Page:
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Is it a fruit or a vegetable: Rhubarb, the deliciously tart perennial

There are many delightful fruits and vegetables to grow in your garden, but how do you know which is which? There are some plants, like tomatoes, that blur the line between the two categories. What other plants might be the same? Take rhubarb for example, a tangy and delicious perennial that’s typically grown as part of a fall garden. It’s baked into pies, like a fruit, but it doesn’t look like a fruit. If you’re curious about what rhubarb is, then you’ve come to the right place. We have the answers you’re looking for here in this simple guide to rhubarb classification.

What are fruits?

Fruits are formed from the ovum of a flower, usually after it’s been pollinated, to carry the seeds of the plant. There are many types of fruit, including berries, aggregate fruit, and drupe, also called stone fruit. There are differences in the details of how these types of fruit are formed or how they’re structured, but they all follow the same general principle of forming from one (or sometimes multiple) flowers and carrying the seeds of the plant. Some plants will produce fruit without pollination, which is how many seedless fruit varieties are produced. Although fruit is divided into several different categories and can be different colors, flavors, and textures, it’s still just one part of the plant. This makes fruits easy to identify, as long as you know what you’re looking for.

A fresh rhubarb pie with rhubarb pieces arranged geometrically on top and a few rhubarb stems sitting next to it
Image used with permission by copyright holder

What are vegetables?

Vegetables can be a little trickier to identify, since they aren’t always the same part of the plant. The word vegetable can apply to any plant or part of a plant, as long as it’s edible. Vegetables can be stems, leaves, flowers, seeds, roots, or even fruit. Although any edible plant part can be considered a vegetable, there are a few factors we as a society typically use to determine whether or not we’ll actually call it one.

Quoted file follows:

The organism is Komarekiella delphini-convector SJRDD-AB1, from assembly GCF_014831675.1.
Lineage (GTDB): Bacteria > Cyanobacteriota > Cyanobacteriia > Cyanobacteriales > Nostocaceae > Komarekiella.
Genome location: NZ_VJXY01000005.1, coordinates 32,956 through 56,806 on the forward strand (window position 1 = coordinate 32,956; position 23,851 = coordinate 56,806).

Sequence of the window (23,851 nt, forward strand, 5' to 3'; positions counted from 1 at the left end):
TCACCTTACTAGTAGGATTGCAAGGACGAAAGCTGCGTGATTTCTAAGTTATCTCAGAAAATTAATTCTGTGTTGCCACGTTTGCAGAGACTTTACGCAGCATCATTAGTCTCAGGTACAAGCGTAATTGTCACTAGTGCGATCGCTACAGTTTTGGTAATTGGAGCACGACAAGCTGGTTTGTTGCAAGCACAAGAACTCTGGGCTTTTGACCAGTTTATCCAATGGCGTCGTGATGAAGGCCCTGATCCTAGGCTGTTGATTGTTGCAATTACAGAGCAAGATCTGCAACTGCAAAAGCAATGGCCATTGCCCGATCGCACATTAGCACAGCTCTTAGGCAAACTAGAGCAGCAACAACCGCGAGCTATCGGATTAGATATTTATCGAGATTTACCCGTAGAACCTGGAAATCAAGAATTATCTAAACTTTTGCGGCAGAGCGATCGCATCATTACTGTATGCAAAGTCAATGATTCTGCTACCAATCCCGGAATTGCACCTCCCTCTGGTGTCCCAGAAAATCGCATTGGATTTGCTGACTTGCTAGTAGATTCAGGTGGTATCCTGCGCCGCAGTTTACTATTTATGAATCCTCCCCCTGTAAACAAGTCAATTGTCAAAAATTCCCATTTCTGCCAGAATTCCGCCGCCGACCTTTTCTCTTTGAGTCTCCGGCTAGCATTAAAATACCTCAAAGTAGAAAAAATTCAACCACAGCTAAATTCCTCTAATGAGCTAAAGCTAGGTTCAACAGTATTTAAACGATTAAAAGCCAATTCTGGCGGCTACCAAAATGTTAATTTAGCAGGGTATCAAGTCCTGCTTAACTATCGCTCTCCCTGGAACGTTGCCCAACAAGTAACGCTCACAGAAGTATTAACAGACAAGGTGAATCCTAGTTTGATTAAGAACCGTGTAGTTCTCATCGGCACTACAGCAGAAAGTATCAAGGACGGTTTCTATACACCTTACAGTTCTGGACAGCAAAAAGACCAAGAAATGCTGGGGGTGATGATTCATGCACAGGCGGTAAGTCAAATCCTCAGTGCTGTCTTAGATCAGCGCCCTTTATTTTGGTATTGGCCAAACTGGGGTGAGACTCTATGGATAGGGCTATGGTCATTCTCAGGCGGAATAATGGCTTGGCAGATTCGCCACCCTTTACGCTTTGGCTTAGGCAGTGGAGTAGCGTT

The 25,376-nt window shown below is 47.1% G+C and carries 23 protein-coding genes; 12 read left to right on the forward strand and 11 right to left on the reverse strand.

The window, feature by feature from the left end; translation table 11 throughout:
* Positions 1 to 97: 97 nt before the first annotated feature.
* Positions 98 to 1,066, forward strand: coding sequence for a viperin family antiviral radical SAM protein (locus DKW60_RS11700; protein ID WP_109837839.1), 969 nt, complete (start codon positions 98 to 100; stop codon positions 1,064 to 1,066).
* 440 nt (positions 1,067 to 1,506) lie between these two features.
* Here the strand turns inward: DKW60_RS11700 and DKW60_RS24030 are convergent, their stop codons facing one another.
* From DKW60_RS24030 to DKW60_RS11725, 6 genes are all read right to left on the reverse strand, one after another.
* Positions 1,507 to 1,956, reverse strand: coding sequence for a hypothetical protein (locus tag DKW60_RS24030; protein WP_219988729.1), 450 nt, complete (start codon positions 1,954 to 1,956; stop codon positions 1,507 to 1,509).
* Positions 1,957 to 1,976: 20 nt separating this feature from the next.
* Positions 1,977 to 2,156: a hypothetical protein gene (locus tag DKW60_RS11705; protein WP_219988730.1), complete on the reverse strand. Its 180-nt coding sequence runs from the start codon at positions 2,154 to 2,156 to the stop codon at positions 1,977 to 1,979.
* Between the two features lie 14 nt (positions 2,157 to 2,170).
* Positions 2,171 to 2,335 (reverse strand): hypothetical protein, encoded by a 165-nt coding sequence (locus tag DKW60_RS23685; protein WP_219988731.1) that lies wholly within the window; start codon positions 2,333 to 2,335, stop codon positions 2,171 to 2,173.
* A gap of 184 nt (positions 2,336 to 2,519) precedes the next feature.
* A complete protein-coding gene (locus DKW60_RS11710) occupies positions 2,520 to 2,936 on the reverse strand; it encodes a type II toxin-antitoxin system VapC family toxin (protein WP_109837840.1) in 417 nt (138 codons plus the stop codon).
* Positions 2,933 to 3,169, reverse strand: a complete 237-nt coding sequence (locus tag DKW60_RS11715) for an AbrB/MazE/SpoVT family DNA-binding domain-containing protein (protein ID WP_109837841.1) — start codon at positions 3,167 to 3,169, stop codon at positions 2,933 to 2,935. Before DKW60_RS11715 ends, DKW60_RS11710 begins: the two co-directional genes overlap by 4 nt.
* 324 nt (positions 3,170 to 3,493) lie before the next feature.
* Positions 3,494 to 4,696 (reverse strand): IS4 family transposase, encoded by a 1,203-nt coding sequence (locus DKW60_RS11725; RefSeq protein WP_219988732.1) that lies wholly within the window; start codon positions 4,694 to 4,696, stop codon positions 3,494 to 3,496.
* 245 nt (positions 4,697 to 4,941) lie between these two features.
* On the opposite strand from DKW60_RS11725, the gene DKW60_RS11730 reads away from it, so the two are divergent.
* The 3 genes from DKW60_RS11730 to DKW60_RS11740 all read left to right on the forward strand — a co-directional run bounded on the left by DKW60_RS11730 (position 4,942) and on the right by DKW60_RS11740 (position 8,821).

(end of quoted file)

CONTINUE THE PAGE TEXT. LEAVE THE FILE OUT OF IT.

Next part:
In general, vegetables are eaten in savory meals or accompanying a protein. They can be sweet, but vegetables that are also fruit tend to be less sweet than other fruits. Take tomatoes for example. Tomatoes are fruit, but they’re less sweet than other, non-vegetable fruits (such as pears or peaches). They’re also eaten primarily in savory meals, both with and without protein.

A rhubarb plant growing
Image used with permission by copyright holder

What is rhubarb?

Rhubarb is not a fruit. It’s the stems of the plant Rheum rhabarbarum, or garden rhubarb. Although the plant does technically produce a type of fruit, it’s small and not particularly good for eating. The stalks are the only part of the rhubarb plant that we eat. In fact, the leaves contain oxalic acid, which is toxic in large amounts.

So, then, rhubarb must be a vegetable, right? Well, yes, technically speaking. It is an edible plant part. However, where rhubarb runs into some problems is with the more specific definition of vegetable. Rhubarb pies and rhubarb crisps are two of the most common ways rhubarb is eaten. It’s a crunchy, tangy stem, and, to many people, it tastes more like a fruit than a vegetable. There are some savory meals it’s incorporated into. It can be cut up and added to salads, and sometimes it’s used for glazes or sauces that are layered over chicken. However, it could be argued that cranberries and oranges are also vegetables, since they’re used in the same way.

Ultimately, rhubarb is a vegetable because we have nothing else to call it. It tastes like a fruit, but isn’t a fruit. It’s an edible plant, which makes it a vegetable, even though we use it like a fruit. There isn’t a better-fitting category for rhubarb, so it must be a vegetable.

A cutting board with rhubarb on it
Nadezhda Nesterova / Shutterstock

Why does it matter?

For rhubarb, the distinction matters because its classification is different from the way we use it. We eat it like we would a fruit, but it’s grown and harvested much differently than fruits are. If you thought rhubarb was a fruit, you’d be in for a rude awakening when you tried to grow it yourself.

On the other hand, the fact that it’s a vegetable opens the door for a myriad of culinary experiments. Why not play around with rhubarb in some of your favorite savory recipes? You never know what tasty combinations you might find when you begin treating rhubarb more like a vegetable.

No matter what you call it, rhubarb is a delicious addition to any garden. Even if you aren’t fond of the taste, the red and pink stems are quite pretty. It may defy labels, but rhubarb can be a fun, fruity way to add some extra color to your meals. Why not give it a try for yourself and see what you think?

Cayla Leonard
Cayla Leonard is a writer from North Carolina who is passionate about plants.  She enjoys reading and writing fiction and…
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